Friday, May 18, 2012

Family Friday: The Four Agreements and "Domestication"

I interrupt your regular waves of the Decepticon invasion to bring you Family Friday. I want to do a weekly series of family-related posts. Although I do not have any biological children of my own, I have plenty of exposure to an 8-year-old, Shawn. I have watched him grow from toddler-hood and I played a large part in his early development. So these posts will mostly concern my experiences and my thoughts about these experiences. On occasion, I will also spend time talking about children's media, since kids absorb so much from the media they are surrounded by, especially movies, television, and video games. But today, I'm posting a bit of parenting theory that occurred to me while I was reading The Four Agreements by Don Miguel Ruiz.

A quick summary for those who have not read this book. Ruiz explains how the belief systems and social norms that govern our lives are made up of agreements that we have made with ourselves, with other people we know, and with society at large. Some of these agreements are positive in nature, while others are harmful to ourselves and others. Ruiz seeks to show us how to have less suffering in our lives by emphasizing the positive agreements and breaking harmful agreements until only the positive agreements remain. Of course, when you break all those negative agreements the will leave a void that you need to fill up to keep the negative agreements from coming back. Ruiz gives us four very powerful agreements to keep our harmful agreements at bay. They are:

  • Be impeccable with your word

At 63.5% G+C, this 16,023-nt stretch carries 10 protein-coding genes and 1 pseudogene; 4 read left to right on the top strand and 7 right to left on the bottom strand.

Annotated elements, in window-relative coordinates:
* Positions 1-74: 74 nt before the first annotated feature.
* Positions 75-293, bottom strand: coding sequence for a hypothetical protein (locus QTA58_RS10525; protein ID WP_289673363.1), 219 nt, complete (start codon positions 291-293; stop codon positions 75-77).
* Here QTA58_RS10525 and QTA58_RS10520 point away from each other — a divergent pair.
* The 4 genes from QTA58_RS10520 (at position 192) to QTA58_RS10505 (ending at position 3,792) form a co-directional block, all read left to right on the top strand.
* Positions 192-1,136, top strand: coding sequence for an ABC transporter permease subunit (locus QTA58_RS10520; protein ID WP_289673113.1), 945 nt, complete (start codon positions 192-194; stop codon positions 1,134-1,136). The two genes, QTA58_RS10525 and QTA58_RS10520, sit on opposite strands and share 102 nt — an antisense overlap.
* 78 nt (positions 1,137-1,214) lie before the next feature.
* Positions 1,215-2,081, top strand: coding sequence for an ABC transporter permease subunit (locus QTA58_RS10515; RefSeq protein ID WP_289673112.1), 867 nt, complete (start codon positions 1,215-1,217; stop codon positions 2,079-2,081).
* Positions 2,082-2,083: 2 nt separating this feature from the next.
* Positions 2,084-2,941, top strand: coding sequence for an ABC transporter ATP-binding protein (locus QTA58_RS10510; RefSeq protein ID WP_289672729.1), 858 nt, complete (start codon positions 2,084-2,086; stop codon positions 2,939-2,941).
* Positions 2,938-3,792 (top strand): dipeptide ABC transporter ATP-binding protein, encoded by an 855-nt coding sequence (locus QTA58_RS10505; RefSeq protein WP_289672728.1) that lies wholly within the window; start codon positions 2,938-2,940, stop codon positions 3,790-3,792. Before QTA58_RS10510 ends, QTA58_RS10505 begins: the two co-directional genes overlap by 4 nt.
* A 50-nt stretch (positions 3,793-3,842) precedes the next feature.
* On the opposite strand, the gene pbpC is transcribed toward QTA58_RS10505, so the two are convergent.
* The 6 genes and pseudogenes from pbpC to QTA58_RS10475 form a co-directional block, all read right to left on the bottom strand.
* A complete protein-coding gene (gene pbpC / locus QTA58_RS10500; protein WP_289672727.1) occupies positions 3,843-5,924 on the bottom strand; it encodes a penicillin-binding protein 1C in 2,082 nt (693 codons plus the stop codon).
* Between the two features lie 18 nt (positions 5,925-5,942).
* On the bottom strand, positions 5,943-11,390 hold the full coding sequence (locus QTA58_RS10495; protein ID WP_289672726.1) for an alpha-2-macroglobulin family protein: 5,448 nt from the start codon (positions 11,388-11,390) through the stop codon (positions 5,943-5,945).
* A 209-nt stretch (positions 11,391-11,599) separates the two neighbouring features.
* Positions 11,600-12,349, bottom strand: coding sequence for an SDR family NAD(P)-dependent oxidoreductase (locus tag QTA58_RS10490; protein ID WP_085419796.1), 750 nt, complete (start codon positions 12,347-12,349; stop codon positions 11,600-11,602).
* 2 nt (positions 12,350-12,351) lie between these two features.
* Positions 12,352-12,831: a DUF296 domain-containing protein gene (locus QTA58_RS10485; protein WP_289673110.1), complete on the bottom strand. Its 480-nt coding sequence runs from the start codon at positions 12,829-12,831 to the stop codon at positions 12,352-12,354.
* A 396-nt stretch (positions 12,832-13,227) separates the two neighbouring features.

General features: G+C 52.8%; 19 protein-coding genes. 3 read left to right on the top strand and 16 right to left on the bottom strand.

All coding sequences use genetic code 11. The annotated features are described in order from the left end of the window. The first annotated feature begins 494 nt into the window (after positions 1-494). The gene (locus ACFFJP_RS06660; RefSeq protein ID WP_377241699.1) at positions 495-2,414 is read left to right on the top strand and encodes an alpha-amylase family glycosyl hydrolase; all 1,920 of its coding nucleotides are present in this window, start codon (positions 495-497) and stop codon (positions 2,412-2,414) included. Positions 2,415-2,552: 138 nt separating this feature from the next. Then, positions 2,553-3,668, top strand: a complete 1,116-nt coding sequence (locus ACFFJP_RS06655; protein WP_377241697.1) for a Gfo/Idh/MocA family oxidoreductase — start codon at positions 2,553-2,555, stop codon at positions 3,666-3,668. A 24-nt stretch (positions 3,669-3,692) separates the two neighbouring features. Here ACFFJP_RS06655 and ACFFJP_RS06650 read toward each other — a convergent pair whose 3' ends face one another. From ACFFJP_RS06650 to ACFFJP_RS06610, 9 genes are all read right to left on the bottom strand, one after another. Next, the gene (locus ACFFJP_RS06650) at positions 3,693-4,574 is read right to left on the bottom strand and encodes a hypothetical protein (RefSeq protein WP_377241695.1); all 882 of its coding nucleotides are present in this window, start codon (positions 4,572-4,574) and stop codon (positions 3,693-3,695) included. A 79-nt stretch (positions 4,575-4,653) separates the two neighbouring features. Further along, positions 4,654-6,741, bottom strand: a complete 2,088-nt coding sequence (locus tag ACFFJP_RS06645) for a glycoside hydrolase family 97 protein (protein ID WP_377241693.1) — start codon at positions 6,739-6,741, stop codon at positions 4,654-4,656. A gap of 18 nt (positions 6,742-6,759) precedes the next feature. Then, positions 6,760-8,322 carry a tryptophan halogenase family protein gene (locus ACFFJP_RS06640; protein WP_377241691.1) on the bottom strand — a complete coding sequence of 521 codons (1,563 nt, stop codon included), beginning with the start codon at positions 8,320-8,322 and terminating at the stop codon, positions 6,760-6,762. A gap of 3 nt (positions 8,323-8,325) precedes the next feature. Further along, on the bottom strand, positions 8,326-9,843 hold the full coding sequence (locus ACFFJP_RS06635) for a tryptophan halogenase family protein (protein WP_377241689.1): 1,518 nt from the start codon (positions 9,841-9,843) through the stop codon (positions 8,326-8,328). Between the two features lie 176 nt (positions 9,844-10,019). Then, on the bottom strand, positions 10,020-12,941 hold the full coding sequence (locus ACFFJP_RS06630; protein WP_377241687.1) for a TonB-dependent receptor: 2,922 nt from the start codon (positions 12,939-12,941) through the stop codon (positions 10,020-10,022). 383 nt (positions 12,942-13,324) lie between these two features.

• Don't take anything personally
  • Don't make assumptions
  • Always do your best
What I like best about this book is how easy it is to understand and implement the concepts and strategies in the book. Ruiz uses plain language and clear examples. Best of all, four agreements are easy to remember and keep in your mind. If you read the book over and over again, it will act as positive reinforcement that will make it easier to honor the four agreements. It doesn't even get boring, as with each read-through you will notice new points that you missed before, and that can help too. That's a lot of bang for your buck since the book is short and relatively inexpensive (MSRP $12.00) as a result.

My only issue with this book is a parenting concern. Not surprisingly, we learn how to make agreements from our parents. We even learn many of our first agreements from them. Ruiz calls this process "domestication." He gives the impression that this domestication  process is harmful to the child and causes suffering later in the child's life. Adopting the four agreements is supposed to reverse this domestication and return us to our natural state. This sounds great, but those of us who want to avoid inflicting the past generations possible mistakes on the future generation are faced with a problem:  If the "domestication" method of raising children is wrong, what should we do instead? Most of us were raised by a system of punishment and reward - "domesticated" much like a puppy. I can buy into the idea that this method is harmful but I don't know any other way, and this is the one piece of vital information that is missing from Ruiz's book.

I don't have the answer, so I put the question to the collective consciousness of the Internet. Any thoughts or ideas of how to successfully bring up children without a system of punishment and reward? Please comment. For the children you have, the children you one day want to have, or the children you never want to have yourself but at least want to be healthy and pleasant enough for you to share the world with.

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